For half a century, the United Nations building in New York has been the focus of international inspiration. Its podium has seen petitioners for peace, for independence, for justice. Its murals and statuary express the loftiest ideals. Born of World War II and the struggle against fascism, the UN has been the parent body of many small states, and an arena for the peaceful composition of disputes between the powers. Yet, under its flag, wars have been fought and imperfect compromises brokered. The high language of its universal declarations on human rights and dignities has become cheapened by cynicism. Its servants and institutions have been exposed to decay and corruption. Meanwhile, the filiations of power and alignment which created the world body have been radically altered, while the hierarchy of the UN itself has not.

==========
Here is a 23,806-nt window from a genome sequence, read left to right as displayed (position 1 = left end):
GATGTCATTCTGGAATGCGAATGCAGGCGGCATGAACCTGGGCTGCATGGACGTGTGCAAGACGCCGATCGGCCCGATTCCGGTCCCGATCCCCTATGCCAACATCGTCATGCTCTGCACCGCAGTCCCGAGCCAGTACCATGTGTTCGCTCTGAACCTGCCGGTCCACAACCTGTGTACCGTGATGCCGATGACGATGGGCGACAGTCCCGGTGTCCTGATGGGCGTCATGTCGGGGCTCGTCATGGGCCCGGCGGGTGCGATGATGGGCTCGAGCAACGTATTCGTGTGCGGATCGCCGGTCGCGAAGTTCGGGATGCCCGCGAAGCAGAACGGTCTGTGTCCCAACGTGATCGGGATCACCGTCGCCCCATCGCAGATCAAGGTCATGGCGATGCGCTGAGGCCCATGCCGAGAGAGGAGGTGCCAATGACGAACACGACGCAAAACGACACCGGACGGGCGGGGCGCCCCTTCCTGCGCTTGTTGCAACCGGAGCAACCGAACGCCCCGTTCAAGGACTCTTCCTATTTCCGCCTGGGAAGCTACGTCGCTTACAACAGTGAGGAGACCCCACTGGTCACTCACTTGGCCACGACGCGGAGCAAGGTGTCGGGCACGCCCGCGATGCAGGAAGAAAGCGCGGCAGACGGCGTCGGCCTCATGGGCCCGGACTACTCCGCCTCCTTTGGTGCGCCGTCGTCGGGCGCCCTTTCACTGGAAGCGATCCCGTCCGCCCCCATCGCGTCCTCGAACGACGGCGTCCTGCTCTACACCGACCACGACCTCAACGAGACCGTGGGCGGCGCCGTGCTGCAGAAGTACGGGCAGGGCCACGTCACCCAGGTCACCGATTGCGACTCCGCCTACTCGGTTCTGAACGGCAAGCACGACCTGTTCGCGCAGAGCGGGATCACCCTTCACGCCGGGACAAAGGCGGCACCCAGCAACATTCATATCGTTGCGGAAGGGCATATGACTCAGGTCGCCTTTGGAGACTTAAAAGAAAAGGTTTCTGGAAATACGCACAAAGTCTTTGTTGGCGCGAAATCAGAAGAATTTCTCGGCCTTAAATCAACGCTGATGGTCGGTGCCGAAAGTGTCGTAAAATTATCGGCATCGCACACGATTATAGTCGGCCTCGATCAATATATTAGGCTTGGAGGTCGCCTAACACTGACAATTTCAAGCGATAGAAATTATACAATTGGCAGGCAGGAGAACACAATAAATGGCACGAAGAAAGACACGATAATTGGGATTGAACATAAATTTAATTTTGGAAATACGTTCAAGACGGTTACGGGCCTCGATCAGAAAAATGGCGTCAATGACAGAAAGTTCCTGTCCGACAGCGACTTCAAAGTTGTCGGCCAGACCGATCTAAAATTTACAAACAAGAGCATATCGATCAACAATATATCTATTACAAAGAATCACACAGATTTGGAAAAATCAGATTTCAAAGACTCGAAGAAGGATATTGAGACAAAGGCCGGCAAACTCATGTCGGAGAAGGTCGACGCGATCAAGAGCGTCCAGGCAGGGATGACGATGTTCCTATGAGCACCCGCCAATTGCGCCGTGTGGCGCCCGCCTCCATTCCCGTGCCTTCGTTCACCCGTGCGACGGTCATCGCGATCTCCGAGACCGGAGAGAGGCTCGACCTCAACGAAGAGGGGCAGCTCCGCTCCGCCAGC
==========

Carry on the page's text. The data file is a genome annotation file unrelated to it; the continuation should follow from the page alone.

These and other ironies and contradictions are visible in the Headquarters Building on the East River of Manhattan—a building that enshrined the most optimistic elements of modernism in design and symbolized them in function but which was also, from the first, an occasion of dispute between the Rockefellers and Le Corbusier and thus, indirectly, between two conceptions of world order. In a series of photographs, Adam Bartos affirms the beauty of the UN’s modern architecture, while capturing the wear and tear of an idealism thwarted by decades of diplomatic compromise. The text, by Christopher Hitchens, explores the themes of utopia and the limits of governmental good intentions.
In a striking series of colour photographs, Adam Bartos affirms the beauty of the UN’s modern architecture while capturing the wear and tear of an idealism thwarted by decades of diplomatic compromise. The accompanying text, written with characteristic wit and acuity by Christopher Hitchens, explores the themes of Utopia and the limits of governmental good intentions.